Po­lio never far away in the jet age

Aus­tralia’s first case of po­lio in 21 years un­der­lines the im­por­tance of con­tin­ued vac­ci­na­tion. Neena Bhan­dari re­ports

The Weekend Australian - Travel - - Health -

ON a swel­ter­ing Fe­bru­ary day in 1951, one-year-old Maura Out­ter­side’s tiny body was gripped by high fever and mus­cle pain. As she be­came non-re­spon­sive, her par­ents wrapped her in cold tow­els and took her to St Ge­orge Hospi­tal in Syd­ney. A lum­bar punc­ture con­firmed ev­ery par­ent’s worst night­mare in those days — po­liomyeli­tis, the vi­ral dis­ease re­spon­si­ble for crip­pling hun­dreds of thou­sands of chil­dren dur­ing the 20th cen­tury.

Po­lio epi­demics from 1930 to 1970 af­flicted 40,000 Aus­tralians, in­clud­ing me­dia ty­coon Kerry Packer, talk­back ra­dio host John Laws and for­mer La­bor leader Kim Bea­z­ley.

The crip­pling dis­ease gripped en­tire com­mu­ni­ties with fear. ‘‘ Kids in Vic­to­ria went to school with pegs on their noses. They didn’t know how it was be­ing trans­mit­ted,’’ says a for­mer nurse turned his­to­rian, doc­tor Kristine Klug­man. ‘‘ They only knew peo­ple had to be iso­lated. Worse, po­lio car­ried a stigma and it still does. Peo­ple who had po­lio don’t want to talk about it.’’

A highly in­fec­tious dis­ease, po­lio is caused by a virus that mainly af­fects chil­dren un­der five years of age. While 90 per cent of cases do not cause symp­toms, in some cases it in­vades the ner­vous sys­tem and can lead to paral­y­sis. The virus en­ters the body through the mouth and mul­ti­plies in the in­tes­tine.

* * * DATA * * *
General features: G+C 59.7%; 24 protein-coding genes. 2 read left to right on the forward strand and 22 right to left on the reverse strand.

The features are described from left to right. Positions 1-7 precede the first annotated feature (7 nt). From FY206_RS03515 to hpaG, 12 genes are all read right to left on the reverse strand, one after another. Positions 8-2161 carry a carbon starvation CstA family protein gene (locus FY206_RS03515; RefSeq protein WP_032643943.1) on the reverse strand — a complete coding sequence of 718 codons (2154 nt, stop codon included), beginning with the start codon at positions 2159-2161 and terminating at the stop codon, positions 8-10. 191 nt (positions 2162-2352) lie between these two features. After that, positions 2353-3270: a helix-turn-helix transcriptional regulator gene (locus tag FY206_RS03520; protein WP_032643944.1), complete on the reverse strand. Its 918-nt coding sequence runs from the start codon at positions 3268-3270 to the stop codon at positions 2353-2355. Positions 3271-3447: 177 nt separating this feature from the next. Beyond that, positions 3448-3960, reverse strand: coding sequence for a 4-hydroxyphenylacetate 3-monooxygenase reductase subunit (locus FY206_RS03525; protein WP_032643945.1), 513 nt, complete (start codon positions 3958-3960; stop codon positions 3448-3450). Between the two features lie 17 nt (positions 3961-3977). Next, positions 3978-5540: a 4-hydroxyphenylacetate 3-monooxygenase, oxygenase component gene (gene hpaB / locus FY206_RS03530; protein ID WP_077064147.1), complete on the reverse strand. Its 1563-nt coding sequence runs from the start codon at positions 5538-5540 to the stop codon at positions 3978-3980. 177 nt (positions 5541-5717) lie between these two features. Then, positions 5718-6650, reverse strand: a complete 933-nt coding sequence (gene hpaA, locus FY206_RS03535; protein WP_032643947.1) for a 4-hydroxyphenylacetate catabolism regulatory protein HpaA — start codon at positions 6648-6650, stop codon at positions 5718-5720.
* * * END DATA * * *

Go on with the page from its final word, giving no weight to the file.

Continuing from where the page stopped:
Ini­tial symp­toms are fever, fa­tigue, headache, vom­it­ing, and stiff­ness in the neck and pain in the limbs. Fewer than 1 per cent of peo­ple in­fected suf­fer paral­y­sis, but the other 99 per cent are still able to trans­mit the virus.

Ef­fec­tive vac­cines brought po­lio un­der con­trol. In 1955, Jonas Salk in the US dis­cov­ered the in­ac­ti­vated po­lio vac­cine (IPV), and six years later his ri­val Al­bert Sabin in­tro­duced the oral po­lio vac­cine (OPV).

Aus­tralia, the Amer­i­cas, West­ern Pa­cific and 51 Euro­pean-re­gion coun­tries have been de­clared po­lio-free by the World Health Or­gan­i­sa­tion (WHO).

But just when the world seemed a step closer to the erad­i­ca­tion of this deadly dis­ease, the virus has raised its ugly head in Aus­tralia.

Ear­lier this month, a 22-year-old Pak­istani stu­dent be­came the first con­firmed Aus­tralian case of po­lio in 21 years. Tests showed the man, who ar­rived on a Thai Air­ways flight from Bangkok car­ry­ing 249 pas­sen­gers, was car­ry­ing a strain of po­lio sim­i­lar to types cir­cu­lat­ing in Pak­istan’s North West Fron­tier Prov­ince, one of that coun­try’s last re­main­ing po­lio-in­fected ar­eas. The man re­mained in iso­la­tion in a Melbourne hospi­tal this week pend­ing the re­sult of tests. All but three pas­sen­gers con­tacted by Vic­to­rian health au­thor­i­ties ac­cepted a booster po­lio shot, but 29 pas­sen­gers could not be con­tacted.